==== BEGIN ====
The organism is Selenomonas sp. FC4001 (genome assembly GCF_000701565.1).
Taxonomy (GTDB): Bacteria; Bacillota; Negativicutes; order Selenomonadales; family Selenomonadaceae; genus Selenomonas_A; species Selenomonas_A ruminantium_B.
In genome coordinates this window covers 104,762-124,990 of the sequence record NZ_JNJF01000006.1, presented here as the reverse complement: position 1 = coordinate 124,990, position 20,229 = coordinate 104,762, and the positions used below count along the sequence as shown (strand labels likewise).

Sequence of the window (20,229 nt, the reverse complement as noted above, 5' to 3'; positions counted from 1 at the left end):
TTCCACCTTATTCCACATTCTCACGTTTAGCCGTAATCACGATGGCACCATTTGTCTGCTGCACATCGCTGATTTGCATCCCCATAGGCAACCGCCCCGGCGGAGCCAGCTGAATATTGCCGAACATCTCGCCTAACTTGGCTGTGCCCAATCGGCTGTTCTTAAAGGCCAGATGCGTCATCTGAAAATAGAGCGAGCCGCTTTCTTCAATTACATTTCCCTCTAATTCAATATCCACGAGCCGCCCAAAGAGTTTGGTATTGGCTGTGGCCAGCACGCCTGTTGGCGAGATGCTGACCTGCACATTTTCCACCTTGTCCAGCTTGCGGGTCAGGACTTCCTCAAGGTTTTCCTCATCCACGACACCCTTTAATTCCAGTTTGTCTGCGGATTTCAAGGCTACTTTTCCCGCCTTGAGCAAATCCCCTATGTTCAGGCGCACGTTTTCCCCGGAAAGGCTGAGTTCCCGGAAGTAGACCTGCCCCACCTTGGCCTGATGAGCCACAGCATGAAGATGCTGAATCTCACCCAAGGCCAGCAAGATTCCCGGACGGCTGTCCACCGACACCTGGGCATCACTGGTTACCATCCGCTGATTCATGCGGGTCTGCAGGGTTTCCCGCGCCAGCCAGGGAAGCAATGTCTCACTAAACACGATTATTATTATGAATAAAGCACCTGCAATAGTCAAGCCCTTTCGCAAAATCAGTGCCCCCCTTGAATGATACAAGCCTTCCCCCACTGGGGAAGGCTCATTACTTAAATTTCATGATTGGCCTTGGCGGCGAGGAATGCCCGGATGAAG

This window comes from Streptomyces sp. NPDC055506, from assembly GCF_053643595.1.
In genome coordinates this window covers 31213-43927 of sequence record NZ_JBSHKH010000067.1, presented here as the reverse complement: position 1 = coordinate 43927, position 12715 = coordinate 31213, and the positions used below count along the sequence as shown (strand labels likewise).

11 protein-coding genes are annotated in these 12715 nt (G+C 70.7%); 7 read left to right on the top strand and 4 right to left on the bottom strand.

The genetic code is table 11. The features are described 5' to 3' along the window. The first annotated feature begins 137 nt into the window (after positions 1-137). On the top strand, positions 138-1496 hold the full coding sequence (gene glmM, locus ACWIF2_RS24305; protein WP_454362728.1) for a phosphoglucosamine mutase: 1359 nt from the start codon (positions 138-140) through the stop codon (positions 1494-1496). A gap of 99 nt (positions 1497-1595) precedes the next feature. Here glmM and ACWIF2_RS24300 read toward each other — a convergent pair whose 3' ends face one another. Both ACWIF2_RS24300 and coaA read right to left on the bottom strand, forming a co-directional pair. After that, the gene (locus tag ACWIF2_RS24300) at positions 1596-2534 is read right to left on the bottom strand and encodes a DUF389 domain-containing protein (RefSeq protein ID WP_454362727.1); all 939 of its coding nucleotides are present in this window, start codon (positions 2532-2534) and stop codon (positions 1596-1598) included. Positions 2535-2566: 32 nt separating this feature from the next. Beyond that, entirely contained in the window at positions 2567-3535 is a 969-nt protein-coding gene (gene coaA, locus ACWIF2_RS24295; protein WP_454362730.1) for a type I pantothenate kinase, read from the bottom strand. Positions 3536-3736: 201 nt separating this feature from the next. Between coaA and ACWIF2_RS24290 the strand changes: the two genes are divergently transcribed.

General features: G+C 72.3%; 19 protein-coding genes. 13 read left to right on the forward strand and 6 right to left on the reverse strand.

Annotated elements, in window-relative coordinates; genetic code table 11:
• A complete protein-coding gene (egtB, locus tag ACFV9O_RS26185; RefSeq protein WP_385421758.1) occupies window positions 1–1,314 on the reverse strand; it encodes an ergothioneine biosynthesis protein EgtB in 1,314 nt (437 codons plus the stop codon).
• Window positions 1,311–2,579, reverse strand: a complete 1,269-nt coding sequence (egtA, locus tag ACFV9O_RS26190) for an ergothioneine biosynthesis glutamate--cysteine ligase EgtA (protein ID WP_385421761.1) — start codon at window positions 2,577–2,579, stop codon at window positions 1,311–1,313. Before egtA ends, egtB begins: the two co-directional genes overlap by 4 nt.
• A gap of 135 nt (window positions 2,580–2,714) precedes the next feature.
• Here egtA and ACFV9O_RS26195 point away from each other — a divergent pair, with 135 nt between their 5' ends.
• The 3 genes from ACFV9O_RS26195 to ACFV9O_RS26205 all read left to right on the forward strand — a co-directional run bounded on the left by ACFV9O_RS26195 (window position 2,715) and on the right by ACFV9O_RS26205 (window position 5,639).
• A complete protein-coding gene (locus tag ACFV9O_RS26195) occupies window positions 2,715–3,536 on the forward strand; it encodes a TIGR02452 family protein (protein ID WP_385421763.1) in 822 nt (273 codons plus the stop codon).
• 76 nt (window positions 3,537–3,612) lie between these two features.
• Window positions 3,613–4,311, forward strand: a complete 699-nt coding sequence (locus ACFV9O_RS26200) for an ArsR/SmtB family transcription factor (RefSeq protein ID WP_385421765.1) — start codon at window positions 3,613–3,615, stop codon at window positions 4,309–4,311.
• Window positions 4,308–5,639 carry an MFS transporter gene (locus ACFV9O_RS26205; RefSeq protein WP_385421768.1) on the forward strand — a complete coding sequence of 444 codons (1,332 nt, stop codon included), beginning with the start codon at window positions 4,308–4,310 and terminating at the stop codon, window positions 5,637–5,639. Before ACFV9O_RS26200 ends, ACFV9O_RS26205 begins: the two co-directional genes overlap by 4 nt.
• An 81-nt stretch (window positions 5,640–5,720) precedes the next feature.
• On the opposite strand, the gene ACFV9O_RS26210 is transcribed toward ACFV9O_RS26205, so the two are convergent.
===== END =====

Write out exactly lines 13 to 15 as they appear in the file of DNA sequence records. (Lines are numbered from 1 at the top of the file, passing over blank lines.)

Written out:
• Window positions 1,311–2,579, reverse strand: a complete 1,269-nt coding sequence (egtA, locus tag ACFV9O_RS26190) for an ergothioneine biosynthesis glutamate--cysteine ligase EgtA (protein ID WP_385421761.1) — start codon at window positions 2,577–2,579, stop codon at window positions 1,311–1,313. Before egtA ends, egtB begins: the two co-directional genes overlap by 4 nt.
• A gap of 135 nt (window positions 2,580–2,714) precedes the next feature.
• Here egtA and ACFV9O_RS26195 point away from each other — a divergent pair, with 135 nt between their 5' ends.